## Six Lists of Lists for Data Scientists

Data sciences relies on a strong foundation of mathematics, statistics, and results visualization, most of which are available through R statistical programming ecosystems.  To master the data sciences, one needs to delve into some of the more important pieces of literature (spending 10,000 hours) . But what does one read and when?

While many have tried, it is impractical define the definitive list of R resources, given all the great blogs, texts, and videos available. Most attempt to create such a list are failures from the start. So, in many cases, one needs just to Google the phrase “R Resources” in order to find 80% of the good ones, while exerting less than 20% of your overall research effort.

For my list, here are the texts and PDFs that I keep near or with me most of the time:

General introductions to R
1.  An introduction to R. Venables and Smith (2009) – PDF
2.  A beginner’s guide to R (Use R!). Zuur et al. (2009) – Text
3.  R for Dummies. Meys and de Vries (2012) – Text
4.  The R book. Crawley (2012)
5.  R in a nutshell: A desktop quick reference. Adler (2012)

Statistics books
1.  Statistics for Dummies. Gotelli and Ellison (2012) – Text
2.  Statistical methods. Snedecor and Cochran (2014) – Text
3.  Introduction to Statistics: Fundamental Concepts and Procedures of Data Analysis. Reid (2013) – Text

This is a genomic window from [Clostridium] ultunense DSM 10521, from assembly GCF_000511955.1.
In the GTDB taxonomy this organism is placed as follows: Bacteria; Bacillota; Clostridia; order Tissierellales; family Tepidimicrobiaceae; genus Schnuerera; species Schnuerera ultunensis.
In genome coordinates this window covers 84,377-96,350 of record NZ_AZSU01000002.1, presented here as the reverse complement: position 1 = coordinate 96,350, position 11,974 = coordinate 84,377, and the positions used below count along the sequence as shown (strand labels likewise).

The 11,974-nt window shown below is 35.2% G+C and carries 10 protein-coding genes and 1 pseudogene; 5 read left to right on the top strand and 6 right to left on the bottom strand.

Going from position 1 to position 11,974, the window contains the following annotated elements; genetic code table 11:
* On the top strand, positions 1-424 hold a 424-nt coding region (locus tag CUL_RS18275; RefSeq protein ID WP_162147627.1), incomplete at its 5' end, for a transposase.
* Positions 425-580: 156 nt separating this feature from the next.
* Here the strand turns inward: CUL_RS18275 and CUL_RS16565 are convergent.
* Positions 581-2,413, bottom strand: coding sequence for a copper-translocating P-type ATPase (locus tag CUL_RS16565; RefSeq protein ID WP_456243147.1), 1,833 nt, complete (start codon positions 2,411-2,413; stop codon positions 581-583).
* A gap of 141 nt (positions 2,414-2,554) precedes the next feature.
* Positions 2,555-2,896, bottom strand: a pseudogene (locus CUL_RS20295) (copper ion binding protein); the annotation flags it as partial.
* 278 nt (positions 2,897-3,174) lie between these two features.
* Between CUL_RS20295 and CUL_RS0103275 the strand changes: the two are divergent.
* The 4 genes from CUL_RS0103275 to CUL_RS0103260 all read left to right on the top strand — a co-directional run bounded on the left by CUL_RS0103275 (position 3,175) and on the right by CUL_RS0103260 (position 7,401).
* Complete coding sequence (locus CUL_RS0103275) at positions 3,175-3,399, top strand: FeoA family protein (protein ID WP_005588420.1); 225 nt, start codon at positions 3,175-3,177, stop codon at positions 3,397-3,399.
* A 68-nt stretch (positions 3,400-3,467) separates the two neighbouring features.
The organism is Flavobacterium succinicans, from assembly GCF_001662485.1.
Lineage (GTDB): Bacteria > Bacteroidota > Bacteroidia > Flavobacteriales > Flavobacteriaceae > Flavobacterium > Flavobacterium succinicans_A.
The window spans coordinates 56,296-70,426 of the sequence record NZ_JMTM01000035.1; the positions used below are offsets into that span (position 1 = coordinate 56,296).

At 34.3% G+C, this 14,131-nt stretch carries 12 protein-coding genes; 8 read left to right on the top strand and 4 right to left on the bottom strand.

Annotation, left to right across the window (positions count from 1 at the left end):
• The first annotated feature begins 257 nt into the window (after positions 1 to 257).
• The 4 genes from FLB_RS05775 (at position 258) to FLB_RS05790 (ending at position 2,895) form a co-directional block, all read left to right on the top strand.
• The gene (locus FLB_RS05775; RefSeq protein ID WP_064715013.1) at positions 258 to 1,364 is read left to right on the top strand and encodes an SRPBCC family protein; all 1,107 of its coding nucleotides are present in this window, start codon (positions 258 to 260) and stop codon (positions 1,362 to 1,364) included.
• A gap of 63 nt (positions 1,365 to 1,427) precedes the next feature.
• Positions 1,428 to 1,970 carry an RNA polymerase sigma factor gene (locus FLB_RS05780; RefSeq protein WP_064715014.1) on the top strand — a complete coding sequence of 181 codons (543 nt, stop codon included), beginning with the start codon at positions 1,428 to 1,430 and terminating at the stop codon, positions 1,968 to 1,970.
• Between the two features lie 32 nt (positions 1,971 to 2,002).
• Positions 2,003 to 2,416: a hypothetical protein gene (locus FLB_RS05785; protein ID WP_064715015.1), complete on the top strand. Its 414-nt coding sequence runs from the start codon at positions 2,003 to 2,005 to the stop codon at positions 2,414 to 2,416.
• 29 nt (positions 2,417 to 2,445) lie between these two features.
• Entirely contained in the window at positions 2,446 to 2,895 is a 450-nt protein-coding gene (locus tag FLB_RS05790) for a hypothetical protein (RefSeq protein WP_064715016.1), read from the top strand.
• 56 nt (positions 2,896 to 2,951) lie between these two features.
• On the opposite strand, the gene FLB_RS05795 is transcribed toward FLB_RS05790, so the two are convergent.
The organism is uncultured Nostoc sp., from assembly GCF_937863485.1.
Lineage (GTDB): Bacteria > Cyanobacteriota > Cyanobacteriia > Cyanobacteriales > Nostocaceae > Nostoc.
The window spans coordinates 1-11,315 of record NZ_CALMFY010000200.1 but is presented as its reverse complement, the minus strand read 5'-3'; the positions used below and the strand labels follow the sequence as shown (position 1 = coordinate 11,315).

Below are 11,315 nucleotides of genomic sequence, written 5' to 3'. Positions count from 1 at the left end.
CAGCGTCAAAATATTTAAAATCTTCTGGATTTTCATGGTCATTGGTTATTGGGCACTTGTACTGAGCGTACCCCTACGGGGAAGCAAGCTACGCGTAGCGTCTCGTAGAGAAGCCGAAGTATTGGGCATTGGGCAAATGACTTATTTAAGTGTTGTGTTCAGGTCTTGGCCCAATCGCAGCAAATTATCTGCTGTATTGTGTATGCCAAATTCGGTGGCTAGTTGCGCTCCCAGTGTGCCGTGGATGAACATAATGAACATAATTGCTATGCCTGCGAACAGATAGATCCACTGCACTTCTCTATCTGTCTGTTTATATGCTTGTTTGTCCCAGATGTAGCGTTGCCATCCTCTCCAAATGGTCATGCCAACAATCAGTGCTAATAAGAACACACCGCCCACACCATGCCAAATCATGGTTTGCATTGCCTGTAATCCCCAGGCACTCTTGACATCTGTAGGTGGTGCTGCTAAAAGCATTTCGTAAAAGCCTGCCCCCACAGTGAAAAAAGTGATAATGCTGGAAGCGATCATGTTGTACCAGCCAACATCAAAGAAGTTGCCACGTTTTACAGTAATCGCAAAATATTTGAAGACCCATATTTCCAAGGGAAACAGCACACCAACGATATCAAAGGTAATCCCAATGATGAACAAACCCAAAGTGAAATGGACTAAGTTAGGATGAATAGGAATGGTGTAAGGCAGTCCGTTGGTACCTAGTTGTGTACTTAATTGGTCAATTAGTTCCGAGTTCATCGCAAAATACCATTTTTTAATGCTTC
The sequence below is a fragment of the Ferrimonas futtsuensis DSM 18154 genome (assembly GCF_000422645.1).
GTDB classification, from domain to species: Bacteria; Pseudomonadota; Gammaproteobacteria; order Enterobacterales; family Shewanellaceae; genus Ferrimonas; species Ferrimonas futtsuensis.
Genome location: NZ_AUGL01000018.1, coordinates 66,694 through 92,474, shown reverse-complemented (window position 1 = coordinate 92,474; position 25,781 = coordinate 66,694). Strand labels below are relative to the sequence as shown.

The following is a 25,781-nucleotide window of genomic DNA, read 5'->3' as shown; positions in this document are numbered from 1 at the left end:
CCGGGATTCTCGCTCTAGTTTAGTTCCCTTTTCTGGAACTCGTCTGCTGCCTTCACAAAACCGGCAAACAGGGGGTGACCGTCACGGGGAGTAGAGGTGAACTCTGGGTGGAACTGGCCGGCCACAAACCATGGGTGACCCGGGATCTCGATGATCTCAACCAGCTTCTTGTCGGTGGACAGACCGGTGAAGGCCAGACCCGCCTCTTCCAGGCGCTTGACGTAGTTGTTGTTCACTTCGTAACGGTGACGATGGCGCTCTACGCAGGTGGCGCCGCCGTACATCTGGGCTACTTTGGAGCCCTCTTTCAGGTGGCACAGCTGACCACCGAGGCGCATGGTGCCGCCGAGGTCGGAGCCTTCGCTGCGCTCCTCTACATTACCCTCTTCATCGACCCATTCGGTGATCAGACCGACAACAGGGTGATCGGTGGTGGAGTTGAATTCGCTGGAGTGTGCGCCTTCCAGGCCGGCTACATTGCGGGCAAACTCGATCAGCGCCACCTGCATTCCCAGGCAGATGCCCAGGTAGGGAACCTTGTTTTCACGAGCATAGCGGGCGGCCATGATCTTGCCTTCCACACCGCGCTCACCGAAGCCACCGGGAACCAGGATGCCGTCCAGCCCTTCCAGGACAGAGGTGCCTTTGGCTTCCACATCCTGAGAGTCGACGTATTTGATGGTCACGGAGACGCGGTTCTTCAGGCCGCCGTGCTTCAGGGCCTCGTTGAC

Statistics books specifically using R
1.  Introductory statistics: a conceptual approach using R. Ware et al. (2012) – Text
2.  Foundations and applications of statistics: an introduction using R. Pruim (2011) – Text
3.  Probability and statistics with R, 2nd Edition. Ugarte et al. (2008) – Text

Visualization using R
1.  ggplot2: elegant graphics for data analysis. Wickham (2009)
2.  R graphics cookbook. Chang (2013)

Programming using R
1.  The art of R programming. Matloff (2011)
2. Mastering Data Analysis with R. Daroczi (2015)

Interesting predictive analytics books
1. The Signal and the Noise: Why So Many Predictions Fail – But Some Don’t. Silver (2012)
2. Predictive Analytics: The Power to Predict Who Will Click, Buy, Lie, or Die. Siegel (2013)

## Data Visualization – Lessons Based on Stephen Few

Edward Tufte’s principle point in data visualization is to above all else – show the data. But with a too many graphical options to quantify, how does one go about creating these effective visualization? The short video presentation by Tyler Rinker tries to address this critical question.